As soon as you have a Town Center, your infantry can be healed. As soon as you have a castle, your cavalry can be healed. Siege weapons can be repaired with resources and a villager. It may be some time before you have monks, because your base is too small to put a lot of houses there right now. One castle is a priority; Towers are not advisable. Many upgrades won't apply to your units - keep this in mind when building.

The situation might be relatively calm for a while, but soon the countryside will be crawling with enemy units. As soon as reasonably possible, start reclaiming the land. Do this the way the Dutch build dikes: build a wall, then build another wall beyond that, and then another one. You need to use the Maze Complex approach. The enemy will use siege weapons in large numbers, and a simple complete wall just won't stand up.

The red British don't seem to do much. All the action is by Shrewsbury's army. They attack with a flood of Cavaliers and up to twenty battering rams at a time, and they keep this up for quite some time. Against an attack force like this, Towers are a waste of stone, castles are almost useless, and simple walls don't work. You need big walls, thick walls, multiple wall lines, guided pathways to nowhere, new walls being created as the attack goes in, artillery hammering the rams from inside the wall, cavalry hammering the rams outside the wall, machine guns hammering the escorts, in fact a full spectrum defense. Catching the rams on the march is very important. You can provoke this situation by building your walls in a way that suggests that there is a relatively easy or even open way in to your town over there somewhere, as long as the attacker walks all the way around the main defenses. Palisade Walls are actually very important, because they are essentially free, can be removed and replaced at a moment's notice, stand up remarkably well against non-siege weapon attacks, and have a serious channeling effect. This is all part of the Maze Complex Defense.

The castle is a key element of the defense. At some point, one of your defenders, probably wounded, perhaps seriously wounded, is running away from certain death, having diverted some of the attacking units. Running through a gate doesn't work if the pursuing units are too close behind. Running into a boat also works, but running into a castle works best, because not only is the running unit immediately safe, but the pursuers get hit in the face with a storm of arrows and maybe some other nasty surprises. This situation will happen again and again if you're playing at the limit, and it is only one of the reasons why a castle is so important.

Eventually your defense will be strong enough that you can start thinking of attacking. Shrewsbury is the logical target for two reasons. First, the red British don't seem to be doing much, so maybe you can ignore them for now. Second, scouting suggests that Shrewsbury can be isolated and contained. You later find out that this is indeed the case.

You attack Shrewsbury by investing his position with walls. After each of his main attack waves, you rush forward and clear out the remnants in the field, and then very quickly advance your Wall Complex. You may not be able to build a complete layer before the next attack, and the next attack may well destroy part of your new wall, but as long as your Wall Complex advances at all, you are making progress. Creative use of deception, diversion, and Palisade Walls are very important here.

Eventually your Wall Complex is close enough to Shrewsbury's base that, on your next push, you can seal one of their two gates with stone. Do so. Repeat with the other gate when possible. This completes the investment, because there are only two exits from their base. Shrewsbury's army is now helpless, because they have no effective static defenses and won't build any, and a cavalry/ram force, which is all they ever produce, will not be able to break through the sealed gates. Your next step is to bring up your own siege weapons, which DO fire at range, and lay waste to as much of the base as you can reach. In principle, you could now wait for them to starve, but in practice, you don't know how long that will take (and, anyway, they may get tribute), so you do have to complete the job. If you have got this far, it is relatively easy to unseal a gate and kill everything inside the base that moves or could produce something that moves. You might consider leaving something alive for later conversion, but they just don't stop building, so anything that moves or can build has to go.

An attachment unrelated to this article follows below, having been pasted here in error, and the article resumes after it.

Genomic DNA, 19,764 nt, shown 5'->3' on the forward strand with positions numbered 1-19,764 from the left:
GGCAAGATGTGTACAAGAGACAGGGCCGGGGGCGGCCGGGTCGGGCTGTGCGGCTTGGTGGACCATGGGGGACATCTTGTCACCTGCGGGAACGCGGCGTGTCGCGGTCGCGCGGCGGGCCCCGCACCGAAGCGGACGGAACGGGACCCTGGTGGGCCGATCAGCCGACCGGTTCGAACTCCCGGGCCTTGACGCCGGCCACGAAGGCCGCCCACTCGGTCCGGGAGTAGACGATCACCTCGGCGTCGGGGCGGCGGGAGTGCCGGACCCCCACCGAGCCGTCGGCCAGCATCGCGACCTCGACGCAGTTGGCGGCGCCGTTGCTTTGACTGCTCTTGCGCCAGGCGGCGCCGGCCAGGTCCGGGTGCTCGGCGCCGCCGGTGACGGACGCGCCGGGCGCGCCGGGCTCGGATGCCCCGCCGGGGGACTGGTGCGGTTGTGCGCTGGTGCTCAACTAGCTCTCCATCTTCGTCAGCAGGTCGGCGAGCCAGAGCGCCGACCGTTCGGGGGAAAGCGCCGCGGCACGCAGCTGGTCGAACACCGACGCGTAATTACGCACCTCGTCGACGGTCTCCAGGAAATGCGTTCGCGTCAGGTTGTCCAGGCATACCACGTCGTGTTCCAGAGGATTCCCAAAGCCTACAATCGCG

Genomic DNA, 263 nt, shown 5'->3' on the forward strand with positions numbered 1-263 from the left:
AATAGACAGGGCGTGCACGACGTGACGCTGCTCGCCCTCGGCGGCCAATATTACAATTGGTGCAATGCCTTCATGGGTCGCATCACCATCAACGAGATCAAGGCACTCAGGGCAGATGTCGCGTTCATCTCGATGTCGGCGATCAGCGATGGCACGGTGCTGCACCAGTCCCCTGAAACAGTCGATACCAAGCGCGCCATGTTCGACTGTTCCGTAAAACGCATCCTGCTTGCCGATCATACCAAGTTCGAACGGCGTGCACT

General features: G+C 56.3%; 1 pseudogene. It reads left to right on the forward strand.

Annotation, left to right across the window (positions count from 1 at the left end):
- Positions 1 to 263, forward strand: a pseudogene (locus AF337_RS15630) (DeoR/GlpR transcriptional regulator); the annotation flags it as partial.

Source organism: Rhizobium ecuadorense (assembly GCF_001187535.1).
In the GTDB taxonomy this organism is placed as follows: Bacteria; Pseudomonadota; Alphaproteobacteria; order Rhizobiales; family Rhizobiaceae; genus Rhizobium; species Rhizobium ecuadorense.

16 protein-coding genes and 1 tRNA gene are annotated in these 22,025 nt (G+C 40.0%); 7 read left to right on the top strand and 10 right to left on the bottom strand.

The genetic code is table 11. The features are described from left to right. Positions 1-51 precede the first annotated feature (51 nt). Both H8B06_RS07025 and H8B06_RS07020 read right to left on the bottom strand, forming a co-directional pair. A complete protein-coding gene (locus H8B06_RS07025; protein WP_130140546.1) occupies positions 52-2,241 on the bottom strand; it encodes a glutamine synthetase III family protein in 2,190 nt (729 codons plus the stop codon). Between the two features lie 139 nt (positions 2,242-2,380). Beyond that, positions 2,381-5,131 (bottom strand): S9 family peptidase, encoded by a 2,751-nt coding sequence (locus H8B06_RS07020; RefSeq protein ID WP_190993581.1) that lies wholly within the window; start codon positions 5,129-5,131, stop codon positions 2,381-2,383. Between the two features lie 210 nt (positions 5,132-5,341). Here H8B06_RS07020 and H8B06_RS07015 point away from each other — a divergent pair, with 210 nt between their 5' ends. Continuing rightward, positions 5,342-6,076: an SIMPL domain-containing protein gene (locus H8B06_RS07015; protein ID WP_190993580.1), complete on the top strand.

Castillon[edit]

Only the British based at Castillon remain. A river divides their territory from yours, and there is only one ford. Seize the ford, and don't let anyone through who doesn't speak French. Explore as much of the British territory as you can. Outside of Castillon, which is large and fortified, there are two outposts based on castles and a few isolated Towers. There are a few scouts wandering around, but no field army. As has already been mentioned, the red British seem to be purely defensive. This is good for you in some ways, but it means that they will have hordes of units available when you finally do attack them. At this point you get secure access to several substantial gold deposits, and one stone deposit, as well as all the farms that Burgundy built for you. You won't need those resources, but your villagers might as well do something.

The red British produce hordes of Elite Longbowmen and some heavy cavalry. Longbowmen are very powerful units, but they do have certain weaknesses. First of all, in the game, they are pwned by super-heavy cavalry under any circumstances. They are also quite weak against trebuchets, which have enormous piercing armor. This means that they are ineffective as an anti-trebuchet reaction force, and you will take advantage. What you will do, literally for the rest of the scenario, is move your trebuchets forward, attack something, and keep shooting until the Longbowmen arrive. Then you can pack up your trebuchets in good order, retreat them, and repair them, while your Paladins slaughter another bunch of Longbowmen. You do need to be a bit careful, because the British do use some heavy cavalry, but your Paladins will smash them in the open field as well. The red British do have a couple of trebuchets, but you can wipe them out with your Bombard Cannons or Paladins, as appropriate.

While these attack-retreat-repair cycles go on, the British keep scouting. Since AI scouts don't fight back, you can take over a bunch of the Longbowmen with your monks with complete impunity, and you should do so. There's no real point to converting the British heavy cavalry.

Take out the isolated Towers first, then the larger outposts, and then go for Castillon itself. It is easier to grind the city up from the north first. Keep adding new wall compartments as you advance. Keep an eye on the enemy villagers. They are likely to be collecting wood outside their base by now, so you can kill them in heaps and generally deny them access to the wood.

Castillon has only two gates. Once you have sealed them both off, the red British are completely helpless.